Collaborating Institutions

  • The University Library of the University of Illinois at Urbana-Champaign
  • The University of North Texas Libraries
  • The Department of Rhetoric and the Program for Critical Theory at the University of California Berkeley
  • The Departments of English and Environmental Studies at Aurora University
  • The Department of Communication & Media Studies at SUNY Cortland

Organizing Committee

Bridgitte Barclay, Aurora University
Spencer D. C. Keralis, University of Illinois at Urbana-Champaign
Christina Knopf, SUNY Cortland
Samantha Langsdale, University of California Berkeley
John Edward Martin, University of North Texas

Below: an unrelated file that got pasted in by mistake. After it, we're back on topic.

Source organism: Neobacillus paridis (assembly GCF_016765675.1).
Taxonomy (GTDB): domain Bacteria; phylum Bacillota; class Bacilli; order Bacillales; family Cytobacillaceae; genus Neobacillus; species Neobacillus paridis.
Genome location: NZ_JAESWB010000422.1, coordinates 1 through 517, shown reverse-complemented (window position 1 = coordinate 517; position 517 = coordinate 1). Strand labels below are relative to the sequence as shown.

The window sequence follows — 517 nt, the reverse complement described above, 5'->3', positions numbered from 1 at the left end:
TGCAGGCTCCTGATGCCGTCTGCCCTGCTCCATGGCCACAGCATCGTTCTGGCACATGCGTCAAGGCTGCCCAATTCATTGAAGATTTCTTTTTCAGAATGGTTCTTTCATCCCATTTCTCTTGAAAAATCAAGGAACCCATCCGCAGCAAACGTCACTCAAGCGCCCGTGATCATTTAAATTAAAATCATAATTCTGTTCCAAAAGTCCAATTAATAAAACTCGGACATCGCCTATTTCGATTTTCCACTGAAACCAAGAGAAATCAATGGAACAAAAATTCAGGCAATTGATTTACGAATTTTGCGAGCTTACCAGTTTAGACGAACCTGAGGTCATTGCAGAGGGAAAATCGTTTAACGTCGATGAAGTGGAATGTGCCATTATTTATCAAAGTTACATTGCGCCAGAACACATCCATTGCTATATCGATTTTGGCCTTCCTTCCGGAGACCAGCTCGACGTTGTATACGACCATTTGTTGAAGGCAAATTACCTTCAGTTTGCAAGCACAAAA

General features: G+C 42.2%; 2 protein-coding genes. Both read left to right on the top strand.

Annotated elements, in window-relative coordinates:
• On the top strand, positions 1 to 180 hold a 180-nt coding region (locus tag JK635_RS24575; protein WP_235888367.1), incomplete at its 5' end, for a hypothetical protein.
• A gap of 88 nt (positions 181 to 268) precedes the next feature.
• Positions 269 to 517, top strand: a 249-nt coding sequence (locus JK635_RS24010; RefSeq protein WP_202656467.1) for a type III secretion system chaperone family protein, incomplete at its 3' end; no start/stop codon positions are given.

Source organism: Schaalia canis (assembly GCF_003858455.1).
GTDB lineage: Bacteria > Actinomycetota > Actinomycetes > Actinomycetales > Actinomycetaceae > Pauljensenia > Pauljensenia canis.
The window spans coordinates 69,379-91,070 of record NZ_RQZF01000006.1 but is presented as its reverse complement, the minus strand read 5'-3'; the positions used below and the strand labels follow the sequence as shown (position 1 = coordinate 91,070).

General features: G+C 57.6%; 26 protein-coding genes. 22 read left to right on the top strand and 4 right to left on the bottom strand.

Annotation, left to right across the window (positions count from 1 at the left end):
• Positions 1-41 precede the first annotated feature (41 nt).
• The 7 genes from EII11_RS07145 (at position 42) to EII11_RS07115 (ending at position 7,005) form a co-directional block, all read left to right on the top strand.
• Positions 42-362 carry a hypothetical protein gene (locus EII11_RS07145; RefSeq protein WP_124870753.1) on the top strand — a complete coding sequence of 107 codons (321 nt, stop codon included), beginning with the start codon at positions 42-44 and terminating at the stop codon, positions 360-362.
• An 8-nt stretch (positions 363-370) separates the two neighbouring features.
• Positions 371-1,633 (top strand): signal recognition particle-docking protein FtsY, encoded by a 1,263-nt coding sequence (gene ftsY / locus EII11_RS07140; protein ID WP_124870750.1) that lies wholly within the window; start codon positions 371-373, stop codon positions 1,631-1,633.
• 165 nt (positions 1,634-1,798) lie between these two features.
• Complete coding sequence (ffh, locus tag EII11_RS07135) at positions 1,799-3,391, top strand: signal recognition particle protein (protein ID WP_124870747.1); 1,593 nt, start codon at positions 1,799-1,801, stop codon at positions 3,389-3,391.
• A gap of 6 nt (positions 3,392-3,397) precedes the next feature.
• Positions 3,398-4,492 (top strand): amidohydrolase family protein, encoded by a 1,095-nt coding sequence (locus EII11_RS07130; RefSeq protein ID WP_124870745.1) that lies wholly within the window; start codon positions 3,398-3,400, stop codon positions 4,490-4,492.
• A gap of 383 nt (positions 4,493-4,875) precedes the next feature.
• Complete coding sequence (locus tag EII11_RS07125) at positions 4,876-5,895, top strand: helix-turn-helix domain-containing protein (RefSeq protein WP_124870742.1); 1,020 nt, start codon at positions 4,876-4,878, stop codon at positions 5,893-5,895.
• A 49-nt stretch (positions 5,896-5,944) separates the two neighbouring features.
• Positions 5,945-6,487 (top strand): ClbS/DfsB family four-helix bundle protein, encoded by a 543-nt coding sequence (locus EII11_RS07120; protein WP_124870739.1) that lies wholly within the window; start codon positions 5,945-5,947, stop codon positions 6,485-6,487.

Follow @RealizeResist on Twitter for updates and conversations. Contact with inquiries.

Call for Proposals

With the end of the Skywalker era of the Star Wars saga, and the emergence of spin-offs like The Mandalorian, Resistance, and Rebels, aca-fans from all disciplines have an opportunity to engage with nearly half a century of Star Wars media. As with our previous event, this conference aims to bring together scholars from across disciplines to examine Star Wars media as cultural texts. We invite scholarly and creative interventions with an explicit focus on themes of resistance and justice. How do these these films and other media objects contribute to, reflect on, or depart from broader contemporary cultural practices and social discourses?